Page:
Politics, Moderate



Why we must raise defense spending

Robert J. Samuelson on

Sizable increases in defense spending seem warranted to compensate for past underfunding and to confront new challenges. China and Russia loom as potential adversaries; North Korea could become a global menace; the Middle East remains a cauldron of conflict; global terrorism survives; and new forms of warfare -- cyberattacks, drones and space-based conflict -- demand new responses.

Proposals abound. The plan of AEI's Eaglen would, among other things, increase the Army's number of active-duty soldiers from 476,000 to 519,000; raise the number of Navy ships from 275 to 339 by 2025; expand the Air Force's inventory of planes to 6,391 by 2022, up from 5,465; and accelerate research and procurement.

Sen. John McCain and Rep. Mac Thornberry -- the chairmen of the Senate and House Armed Services Committees -- have endorsed a similar proposal. So has the Trump administration, though with less detail. The problem is not policy; it's politics.

Eaglen's plan would cost $672 billion more than existing law over the next five years. Will Congress vote to spend that money? If so, will it be financed through higher taxes (seems dubious, given Republicans' misplaced zest for tax cuts); reductions in other government programs (also dubious -- if cuts were popular, they'd already have been adopted); or borrowing (the easiest alternative, but embarrassing)? Present congressional budget negotiations for FY 2018 focus on a smaller increase in defense outlays.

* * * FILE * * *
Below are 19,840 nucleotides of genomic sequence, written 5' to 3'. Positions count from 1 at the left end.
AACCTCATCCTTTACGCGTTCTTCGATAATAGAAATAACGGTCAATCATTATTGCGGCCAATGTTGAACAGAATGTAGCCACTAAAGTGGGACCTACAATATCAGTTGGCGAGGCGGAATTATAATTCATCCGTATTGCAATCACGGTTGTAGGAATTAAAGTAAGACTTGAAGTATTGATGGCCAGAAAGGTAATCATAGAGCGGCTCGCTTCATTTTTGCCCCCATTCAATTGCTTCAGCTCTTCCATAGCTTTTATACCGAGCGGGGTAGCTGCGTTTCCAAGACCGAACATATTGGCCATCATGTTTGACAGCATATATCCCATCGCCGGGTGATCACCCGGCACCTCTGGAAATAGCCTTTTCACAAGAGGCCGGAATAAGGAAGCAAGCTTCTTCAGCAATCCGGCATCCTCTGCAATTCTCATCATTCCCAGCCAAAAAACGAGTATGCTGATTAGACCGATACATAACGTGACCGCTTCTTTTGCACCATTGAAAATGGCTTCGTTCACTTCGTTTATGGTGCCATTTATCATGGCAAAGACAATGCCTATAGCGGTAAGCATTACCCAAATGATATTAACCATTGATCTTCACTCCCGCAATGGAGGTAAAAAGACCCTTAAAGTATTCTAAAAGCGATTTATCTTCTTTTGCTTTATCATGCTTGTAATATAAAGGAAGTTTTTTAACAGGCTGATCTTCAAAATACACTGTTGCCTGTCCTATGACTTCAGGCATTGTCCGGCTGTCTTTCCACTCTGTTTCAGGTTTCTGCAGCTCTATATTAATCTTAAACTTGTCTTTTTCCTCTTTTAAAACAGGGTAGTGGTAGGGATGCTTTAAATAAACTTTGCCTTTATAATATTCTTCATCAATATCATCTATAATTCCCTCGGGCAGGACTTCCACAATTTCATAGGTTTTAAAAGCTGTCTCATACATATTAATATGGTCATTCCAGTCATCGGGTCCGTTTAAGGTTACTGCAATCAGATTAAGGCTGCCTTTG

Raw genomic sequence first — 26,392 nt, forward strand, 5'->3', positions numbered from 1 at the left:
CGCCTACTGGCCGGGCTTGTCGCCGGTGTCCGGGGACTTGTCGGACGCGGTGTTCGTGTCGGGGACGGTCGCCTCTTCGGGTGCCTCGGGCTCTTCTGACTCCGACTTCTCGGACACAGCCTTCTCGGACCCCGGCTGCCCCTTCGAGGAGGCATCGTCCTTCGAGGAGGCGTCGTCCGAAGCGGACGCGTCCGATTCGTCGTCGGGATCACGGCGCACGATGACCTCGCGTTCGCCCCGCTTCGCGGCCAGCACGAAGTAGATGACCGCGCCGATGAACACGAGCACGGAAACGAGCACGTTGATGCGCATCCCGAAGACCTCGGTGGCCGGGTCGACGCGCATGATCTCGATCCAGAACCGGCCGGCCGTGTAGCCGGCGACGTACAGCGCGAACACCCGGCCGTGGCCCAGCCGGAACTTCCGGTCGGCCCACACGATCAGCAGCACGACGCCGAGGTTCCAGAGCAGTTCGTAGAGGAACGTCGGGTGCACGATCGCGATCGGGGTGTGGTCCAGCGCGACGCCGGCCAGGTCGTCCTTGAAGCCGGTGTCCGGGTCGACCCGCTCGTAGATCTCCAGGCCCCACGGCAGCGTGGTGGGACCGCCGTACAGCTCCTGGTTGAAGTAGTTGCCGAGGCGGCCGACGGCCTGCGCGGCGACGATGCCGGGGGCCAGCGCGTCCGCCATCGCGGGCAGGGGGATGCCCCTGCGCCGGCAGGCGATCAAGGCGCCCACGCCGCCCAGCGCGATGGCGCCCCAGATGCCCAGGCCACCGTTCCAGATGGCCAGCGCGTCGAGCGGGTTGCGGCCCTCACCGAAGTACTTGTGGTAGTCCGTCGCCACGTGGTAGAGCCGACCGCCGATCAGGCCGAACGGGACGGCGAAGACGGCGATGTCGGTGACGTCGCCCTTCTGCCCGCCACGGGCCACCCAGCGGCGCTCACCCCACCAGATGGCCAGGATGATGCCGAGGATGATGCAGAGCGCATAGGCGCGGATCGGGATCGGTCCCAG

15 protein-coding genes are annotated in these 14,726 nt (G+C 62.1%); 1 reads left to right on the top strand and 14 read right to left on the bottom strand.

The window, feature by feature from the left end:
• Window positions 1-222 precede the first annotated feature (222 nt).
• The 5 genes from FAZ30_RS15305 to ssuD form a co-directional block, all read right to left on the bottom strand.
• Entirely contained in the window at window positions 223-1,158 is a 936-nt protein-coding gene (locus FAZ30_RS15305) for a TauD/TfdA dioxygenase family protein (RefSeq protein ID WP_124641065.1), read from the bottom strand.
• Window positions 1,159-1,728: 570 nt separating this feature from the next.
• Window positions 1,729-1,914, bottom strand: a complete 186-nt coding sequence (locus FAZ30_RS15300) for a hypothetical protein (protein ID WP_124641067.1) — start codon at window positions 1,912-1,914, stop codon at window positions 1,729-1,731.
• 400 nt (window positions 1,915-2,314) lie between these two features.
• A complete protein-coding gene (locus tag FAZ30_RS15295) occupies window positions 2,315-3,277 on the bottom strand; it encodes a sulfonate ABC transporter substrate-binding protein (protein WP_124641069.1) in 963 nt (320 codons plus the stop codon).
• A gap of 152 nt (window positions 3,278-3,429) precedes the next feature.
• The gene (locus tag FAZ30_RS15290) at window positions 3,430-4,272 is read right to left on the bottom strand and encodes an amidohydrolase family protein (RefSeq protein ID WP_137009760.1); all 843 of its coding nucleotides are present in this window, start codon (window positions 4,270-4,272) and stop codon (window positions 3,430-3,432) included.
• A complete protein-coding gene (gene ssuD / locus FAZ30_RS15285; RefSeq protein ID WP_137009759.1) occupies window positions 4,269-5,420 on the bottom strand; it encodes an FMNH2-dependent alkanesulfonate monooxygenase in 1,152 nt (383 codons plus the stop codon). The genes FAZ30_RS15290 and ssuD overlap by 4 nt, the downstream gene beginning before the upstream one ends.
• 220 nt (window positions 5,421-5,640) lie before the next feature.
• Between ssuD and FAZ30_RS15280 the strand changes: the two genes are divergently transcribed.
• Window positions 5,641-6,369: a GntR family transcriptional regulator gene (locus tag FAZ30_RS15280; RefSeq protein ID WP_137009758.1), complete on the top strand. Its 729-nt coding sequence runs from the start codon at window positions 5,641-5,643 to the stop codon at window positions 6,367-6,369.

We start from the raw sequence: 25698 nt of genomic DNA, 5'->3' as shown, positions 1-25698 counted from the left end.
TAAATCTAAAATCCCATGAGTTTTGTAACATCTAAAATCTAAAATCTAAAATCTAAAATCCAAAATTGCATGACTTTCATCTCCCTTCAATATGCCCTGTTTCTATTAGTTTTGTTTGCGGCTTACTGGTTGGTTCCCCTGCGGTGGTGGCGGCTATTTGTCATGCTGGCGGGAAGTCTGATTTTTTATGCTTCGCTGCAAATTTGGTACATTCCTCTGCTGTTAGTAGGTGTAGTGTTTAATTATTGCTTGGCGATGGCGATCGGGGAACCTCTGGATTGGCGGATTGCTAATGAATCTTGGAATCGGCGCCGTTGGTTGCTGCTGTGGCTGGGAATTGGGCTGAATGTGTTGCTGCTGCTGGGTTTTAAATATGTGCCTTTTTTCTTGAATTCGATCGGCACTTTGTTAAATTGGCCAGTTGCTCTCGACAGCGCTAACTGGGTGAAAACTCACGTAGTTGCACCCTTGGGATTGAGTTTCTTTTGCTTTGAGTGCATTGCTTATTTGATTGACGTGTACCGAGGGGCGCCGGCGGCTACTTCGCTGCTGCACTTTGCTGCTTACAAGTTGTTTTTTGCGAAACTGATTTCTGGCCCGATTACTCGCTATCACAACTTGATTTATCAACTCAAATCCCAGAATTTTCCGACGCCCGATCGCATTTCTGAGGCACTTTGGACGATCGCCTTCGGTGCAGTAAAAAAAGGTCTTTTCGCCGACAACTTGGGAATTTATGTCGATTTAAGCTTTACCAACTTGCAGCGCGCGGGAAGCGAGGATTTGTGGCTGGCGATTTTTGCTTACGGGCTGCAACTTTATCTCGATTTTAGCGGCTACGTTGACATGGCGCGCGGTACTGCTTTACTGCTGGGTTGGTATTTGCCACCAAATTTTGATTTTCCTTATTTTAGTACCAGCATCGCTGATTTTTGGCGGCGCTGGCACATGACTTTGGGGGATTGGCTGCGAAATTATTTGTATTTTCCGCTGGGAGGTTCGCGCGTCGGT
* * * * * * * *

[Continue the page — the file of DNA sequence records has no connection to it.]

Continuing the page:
Defense spending is increasingly a political orphan. Republicans are wedded to tax cuts. Democrats are addicted to welfare spending, mislabeled as "entitlements."

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What these political preferences share in common is that they provide immediate political gratification for large constituencies: lower taxes or higher benefits. By contrast, defense spending confers smaller benefits on smaller constituencies, mainly workers at military bases and government contractors.

In the competition for scarce public funds, the military-industrial complex is at a distinct disadvantage with the welfare state, an essential and permanent part of our social fabric. No one is going to dismantle it. But the favoritism toward the welfare state weakens the military. It is time to recognize and rectify this bias because it poses a fundamental threat to our collective well-being.

(c) 2017, The Washington Post Writers Group



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